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At Time Spans Festival, New York Shows Off New Music

Classical music’s global summer season is full of destination-worthy presentations. In August, New York makes a contribution: The Time Spans Festival, a modern and contemporary-music event that is the equal of anything on the international circuit.

So after a couple weeks covering operas and starry premieres in Europe, I made sure to be home in New York for the first shows in this year’s festival, which runs through Aug. 26. It all takes place in the refreshingly cool, subterranean hall of the DiMenna Center for Classical Music in Hell’s Kitchen.

Saturday’s opener was dedicated to works by the 20th-century composer Luigi Nono. This Italian modernist worked frequently with the resident electronic specialists of the SWR Experimentalstudio, a German public radio electronic studio from Freiburg. At the DiMenna Center, this group collaborated with musicians in Ensemble Experimental, giving these performances the feeling of deep investment and institutional know-how.

First up was “Omaggio a Emilio Vedova” from 1961. A fixed-media piece — for tape only — it was spatialized in the hall by the SWR technicians, with eight speakers surrounding the audience. And though just over four minutes in length, this slashing, vertiginous work made a strong impression: its brief metallic shards of prerecorded sound revolving around audience-member eardrums with a grace that made Nono’s supposedly harsh aesthetic seem balletic.

The short presentation also blasted into dust the recent, expensive and much-ballyhooed spatial-music presentation at the Shed, the Sonic Sphere. There, audience members were hoisted up into a giant dome, only to listen to a surround-speaker system with blurry low-end sonic fidelity. At the DiMenna Center, listeners kept their feet on the underground floor, but the whirling sound production was pristine — and transporting.

When live instrumentalists from Ensemble Experimental joined the fray, this sense of fun continued, even during gnomic works with generally quiet dynamics, like Nono’s “A Pierre. Dell’azzurro silenzio, inquietum” (1985).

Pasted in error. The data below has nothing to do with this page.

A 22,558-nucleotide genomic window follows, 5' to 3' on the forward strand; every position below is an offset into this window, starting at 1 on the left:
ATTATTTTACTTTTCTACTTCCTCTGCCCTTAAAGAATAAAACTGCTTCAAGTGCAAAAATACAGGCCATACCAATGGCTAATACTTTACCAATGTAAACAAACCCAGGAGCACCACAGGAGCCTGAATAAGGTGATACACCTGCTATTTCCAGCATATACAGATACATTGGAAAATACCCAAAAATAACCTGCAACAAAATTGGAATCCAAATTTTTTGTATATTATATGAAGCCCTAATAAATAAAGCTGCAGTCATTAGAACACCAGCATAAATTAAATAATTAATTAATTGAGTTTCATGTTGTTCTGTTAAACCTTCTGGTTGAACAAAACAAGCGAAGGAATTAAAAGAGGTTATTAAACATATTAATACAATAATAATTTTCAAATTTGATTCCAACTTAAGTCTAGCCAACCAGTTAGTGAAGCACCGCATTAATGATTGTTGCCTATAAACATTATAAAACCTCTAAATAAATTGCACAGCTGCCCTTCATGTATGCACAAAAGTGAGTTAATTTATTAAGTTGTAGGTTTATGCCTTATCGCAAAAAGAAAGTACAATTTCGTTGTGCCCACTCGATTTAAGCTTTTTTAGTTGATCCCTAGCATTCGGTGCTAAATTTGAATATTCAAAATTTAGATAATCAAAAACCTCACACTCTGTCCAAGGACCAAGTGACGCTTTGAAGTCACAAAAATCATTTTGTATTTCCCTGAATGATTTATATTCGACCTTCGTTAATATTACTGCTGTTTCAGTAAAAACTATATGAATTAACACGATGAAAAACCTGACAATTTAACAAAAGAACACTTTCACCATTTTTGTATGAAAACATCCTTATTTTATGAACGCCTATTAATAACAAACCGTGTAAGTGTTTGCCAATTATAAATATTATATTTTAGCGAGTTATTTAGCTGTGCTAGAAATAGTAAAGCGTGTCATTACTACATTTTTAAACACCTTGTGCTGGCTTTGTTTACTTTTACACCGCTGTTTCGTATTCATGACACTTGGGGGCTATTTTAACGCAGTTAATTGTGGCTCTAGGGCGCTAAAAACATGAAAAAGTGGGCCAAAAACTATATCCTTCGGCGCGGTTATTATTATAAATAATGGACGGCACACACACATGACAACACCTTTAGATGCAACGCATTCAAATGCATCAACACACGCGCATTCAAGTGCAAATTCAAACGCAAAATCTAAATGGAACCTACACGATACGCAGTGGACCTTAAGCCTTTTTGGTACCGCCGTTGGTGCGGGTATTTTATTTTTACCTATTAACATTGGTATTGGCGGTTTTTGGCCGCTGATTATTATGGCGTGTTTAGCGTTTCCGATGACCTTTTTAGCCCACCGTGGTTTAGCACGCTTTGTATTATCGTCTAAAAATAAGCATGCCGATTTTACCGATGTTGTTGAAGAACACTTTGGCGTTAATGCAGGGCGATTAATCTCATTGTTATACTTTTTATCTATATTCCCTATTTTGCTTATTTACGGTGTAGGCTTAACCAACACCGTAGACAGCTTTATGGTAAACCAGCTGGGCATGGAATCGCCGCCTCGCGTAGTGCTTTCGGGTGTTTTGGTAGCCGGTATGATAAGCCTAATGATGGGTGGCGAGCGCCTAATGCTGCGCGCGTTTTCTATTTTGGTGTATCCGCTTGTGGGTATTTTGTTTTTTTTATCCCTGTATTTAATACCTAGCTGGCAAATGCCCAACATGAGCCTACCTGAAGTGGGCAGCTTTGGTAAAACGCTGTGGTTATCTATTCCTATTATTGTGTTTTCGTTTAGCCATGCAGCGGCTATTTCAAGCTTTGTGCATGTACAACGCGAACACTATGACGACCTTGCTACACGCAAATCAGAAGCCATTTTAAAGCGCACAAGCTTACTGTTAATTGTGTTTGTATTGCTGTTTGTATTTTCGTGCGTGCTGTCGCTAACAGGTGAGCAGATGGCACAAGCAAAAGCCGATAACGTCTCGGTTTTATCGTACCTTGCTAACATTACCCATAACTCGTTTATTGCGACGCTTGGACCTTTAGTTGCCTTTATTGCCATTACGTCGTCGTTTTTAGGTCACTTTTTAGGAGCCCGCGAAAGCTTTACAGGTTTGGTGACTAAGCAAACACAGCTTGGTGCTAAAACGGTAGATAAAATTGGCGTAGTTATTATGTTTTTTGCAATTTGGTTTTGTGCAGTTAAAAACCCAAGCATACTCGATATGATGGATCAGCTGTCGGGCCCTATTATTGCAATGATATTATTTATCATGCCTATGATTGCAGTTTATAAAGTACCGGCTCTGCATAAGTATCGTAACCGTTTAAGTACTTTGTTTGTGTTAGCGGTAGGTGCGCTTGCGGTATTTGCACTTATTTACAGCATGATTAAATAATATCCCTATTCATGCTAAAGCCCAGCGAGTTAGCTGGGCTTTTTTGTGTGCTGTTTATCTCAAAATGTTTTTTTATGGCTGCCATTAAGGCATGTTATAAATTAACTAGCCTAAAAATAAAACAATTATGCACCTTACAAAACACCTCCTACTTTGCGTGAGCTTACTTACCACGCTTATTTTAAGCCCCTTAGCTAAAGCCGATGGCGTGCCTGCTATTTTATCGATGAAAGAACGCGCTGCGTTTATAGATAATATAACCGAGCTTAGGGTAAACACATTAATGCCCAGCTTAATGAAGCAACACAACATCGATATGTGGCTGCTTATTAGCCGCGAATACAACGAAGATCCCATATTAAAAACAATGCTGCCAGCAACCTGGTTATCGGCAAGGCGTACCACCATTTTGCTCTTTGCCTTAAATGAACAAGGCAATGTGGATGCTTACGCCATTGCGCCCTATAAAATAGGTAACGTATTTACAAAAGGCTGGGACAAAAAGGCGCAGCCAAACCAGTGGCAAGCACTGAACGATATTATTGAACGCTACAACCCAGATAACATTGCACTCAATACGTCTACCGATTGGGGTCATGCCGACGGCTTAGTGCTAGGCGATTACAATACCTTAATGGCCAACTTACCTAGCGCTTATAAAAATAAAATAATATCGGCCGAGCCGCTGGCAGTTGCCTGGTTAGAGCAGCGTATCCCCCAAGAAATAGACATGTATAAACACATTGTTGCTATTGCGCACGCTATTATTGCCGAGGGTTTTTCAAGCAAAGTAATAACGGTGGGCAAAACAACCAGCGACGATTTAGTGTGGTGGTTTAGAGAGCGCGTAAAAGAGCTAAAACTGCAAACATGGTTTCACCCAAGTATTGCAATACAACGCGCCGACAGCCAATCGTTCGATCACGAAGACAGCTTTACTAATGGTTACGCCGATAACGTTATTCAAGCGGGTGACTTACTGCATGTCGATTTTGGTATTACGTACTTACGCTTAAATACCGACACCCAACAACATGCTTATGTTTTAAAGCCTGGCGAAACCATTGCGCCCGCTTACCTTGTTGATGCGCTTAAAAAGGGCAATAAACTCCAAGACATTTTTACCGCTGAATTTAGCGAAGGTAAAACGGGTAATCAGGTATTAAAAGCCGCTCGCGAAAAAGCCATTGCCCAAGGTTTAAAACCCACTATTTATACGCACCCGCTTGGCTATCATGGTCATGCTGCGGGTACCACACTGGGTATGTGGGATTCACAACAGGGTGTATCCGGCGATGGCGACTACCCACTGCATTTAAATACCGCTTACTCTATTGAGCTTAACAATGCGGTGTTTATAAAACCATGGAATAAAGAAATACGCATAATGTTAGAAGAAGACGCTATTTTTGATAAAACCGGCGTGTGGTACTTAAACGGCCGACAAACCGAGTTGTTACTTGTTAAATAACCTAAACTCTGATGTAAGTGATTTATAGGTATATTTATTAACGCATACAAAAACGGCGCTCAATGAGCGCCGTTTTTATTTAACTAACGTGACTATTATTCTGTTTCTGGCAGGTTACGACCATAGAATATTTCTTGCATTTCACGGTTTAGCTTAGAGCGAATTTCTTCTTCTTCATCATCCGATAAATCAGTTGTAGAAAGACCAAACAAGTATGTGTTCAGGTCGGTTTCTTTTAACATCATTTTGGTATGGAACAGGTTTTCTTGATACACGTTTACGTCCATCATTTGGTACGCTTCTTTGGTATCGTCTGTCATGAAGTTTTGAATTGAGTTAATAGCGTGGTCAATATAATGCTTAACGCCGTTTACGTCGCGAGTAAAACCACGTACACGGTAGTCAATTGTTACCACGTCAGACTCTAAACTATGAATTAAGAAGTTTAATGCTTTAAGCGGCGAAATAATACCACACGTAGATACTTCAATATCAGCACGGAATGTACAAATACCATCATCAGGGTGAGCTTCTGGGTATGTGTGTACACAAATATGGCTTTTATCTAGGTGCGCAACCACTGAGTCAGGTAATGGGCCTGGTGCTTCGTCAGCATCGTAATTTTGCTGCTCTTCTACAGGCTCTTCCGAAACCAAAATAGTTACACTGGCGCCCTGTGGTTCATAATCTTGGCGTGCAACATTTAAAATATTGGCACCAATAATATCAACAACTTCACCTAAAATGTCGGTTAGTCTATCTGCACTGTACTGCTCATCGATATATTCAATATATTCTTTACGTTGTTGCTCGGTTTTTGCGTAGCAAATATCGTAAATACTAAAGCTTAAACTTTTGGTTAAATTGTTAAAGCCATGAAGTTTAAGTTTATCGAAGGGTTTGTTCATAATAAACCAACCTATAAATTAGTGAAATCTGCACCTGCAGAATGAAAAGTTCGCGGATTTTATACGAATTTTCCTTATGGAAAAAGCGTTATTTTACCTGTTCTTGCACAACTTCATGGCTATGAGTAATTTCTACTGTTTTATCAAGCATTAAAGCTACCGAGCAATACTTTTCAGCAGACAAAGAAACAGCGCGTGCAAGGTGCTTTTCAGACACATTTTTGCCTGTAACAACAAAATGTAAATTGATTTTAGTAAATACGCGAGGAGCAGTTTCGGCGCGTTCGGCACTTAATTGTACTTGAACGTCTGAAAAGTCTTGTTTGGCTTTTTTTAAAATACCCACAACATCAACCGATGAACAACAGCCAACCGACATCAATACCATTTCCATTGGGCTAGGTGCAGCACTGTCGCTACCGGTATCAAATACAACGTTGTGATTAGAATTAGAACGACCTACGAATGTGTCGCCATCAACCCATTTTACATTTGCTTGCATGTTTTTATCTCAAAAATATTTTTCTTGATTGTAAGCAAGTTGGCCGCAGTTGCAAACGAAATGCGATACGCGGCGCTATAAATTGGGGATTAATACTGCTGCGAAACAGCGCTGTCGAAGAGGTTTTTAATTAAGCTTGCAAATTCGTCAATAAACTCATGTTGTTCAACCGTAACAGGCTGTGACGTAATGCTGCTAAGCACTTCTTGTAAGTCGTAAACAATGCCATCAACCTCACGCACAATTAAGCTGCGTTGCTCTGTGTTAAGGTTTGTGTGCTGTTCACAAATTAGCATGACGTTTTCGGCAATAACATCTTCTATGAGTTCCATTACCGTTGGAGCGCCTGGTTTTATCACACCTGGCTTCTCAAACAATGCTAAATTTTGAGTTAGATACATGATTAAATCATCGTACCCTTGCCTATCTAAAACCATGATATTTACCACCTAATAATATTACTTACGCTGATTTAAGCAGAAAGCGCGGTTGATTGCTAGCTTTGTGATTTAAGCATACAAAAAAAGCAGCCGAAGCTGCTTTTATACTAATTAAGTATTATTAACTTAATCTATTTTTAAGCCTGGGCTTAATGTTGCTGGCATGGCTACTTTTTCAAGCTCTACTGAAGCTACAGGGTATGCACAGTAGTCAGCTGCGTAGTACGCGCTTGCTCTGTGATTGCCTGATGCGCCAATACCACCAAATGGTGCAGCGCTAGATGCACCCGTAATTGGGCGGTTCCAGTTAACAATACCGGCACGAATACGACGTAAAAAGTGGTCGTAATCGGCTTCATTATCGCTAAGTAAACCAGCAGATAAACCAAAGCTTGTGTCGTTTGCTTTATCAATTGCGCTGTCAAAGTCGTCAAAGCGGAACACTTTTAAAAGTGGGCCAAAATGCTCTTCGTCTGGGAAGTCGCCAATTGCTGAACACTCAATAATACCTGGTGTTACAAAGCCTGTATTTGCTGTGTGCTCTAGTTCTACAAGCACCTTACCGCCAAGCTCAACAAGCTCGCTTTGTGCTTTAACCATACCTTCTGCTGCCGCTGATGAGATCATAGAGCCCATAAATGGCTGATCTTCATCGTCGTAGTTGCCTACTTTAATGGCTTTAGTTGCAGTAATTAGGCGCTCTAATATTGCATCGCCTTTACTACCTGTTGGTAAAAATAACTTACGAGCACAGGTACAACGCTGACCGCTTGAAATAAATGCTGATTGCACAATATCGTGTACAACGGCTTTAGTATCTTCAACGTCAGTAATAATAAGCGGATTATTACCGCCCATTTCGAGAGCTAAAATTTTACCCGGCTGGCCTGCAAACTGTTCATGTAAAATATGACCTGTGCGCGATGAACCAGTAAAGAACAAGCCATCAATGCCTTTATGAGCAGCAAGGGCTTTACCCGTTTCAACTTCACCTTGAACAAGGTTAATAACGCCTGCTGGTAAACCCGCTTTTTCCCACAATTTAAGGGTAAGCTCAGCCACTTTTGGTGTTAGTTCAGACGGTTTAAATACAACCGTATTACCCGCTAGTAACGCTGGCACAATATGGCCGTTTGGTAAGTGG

Here, the subtle electronic processing of live instrumental playing was a consistent delight: When astringent live notes, played by a bass flutist and a bass clarinetist, came back around in the electronic part, they seemed somehow softened by the electronic merging and transformation. With those newly mellowed-out sounds crawling across the back of your head — courtesy of speakers in the rear of the room — the piece then turned its bass clarinetist loose, by asking for yawping but controlled overblowing from the reed player. (Here it was Andrea Nagy making those striated and punchy sounds.)

That piece and one that came next — “Omaggio a Gyorgy Kurtag” — have been recorded on a fine SWR release on the Neos imprint. But that’s a two-channel stereo recording. Here, as led by the guest conductor Brad Lubman, both took on greater depth in the immersive surround-sound setting.

The festival’s second night kept the European-experimentalist trend going, but in a fully acoustic fashion, with the JACK Quartet’s renditions of the second and third string quartets by Helmut Lachenmann.

Speaking from the stage between pieces, the violist John Pickford Richards described Lachenmann’s reputation as someone who makes Western classical instruments seethe and twitch in ways previously inconceivable. (His influence can be felt on other German composers of his generation, as well as adventurous American composers like David Sanford.)

Richards also noted that “Grido,” the third quartet, which the ensemble had just played, was one that the JACK instrumentalists had performed together before they were a formal group. And so they think of Lachenmann as a father of the ensemble.

That deep familial relationship was already apparent in JACK’s reading of that third quartet. That performance seemed to say: Forget everything you think you know about how weird this guy’s sound-production techniques are; just get lost in the confident, persuasive flow of these unusual ideas.

As on a recording for the Mode label, the JACK players proved they know how to get the most out of this pathbreaking music, savoring the crisscrossing flurries of steely motifs. (They did it with enviable clarity, creating a spatialized feel through purely acoustic means.) At other points, the violinist Christopher Otto in particular seemed to relish the brief touches of more familiar vibrato that Lachenmann allows into the piece.

Lachenmann’s second quartet, which on Sunday followed the third, came across more like a notebook of ideas — ideas that would later find their ideal expression in the third quartet. Still, it was a pleasure to experience such a focused, hourlong tour through this composer’s string writing.

And audiences seem to have caught on to the Time Spans model — of casual yet tightly plotted concerts, usually lasting an hour to 90 minutes, with no intermission. This weekend’s programs looked close to sold out. And affordable tickets, just $20, are still available to most remaining shows.

There are no dress codes, and no complicated advance-festival planning is required. In this way, Time Spans is part of the (necessary) genre-wide effort to make classical music more approachable. Crucially, the festival does that assuming that new audiences can handle new music.

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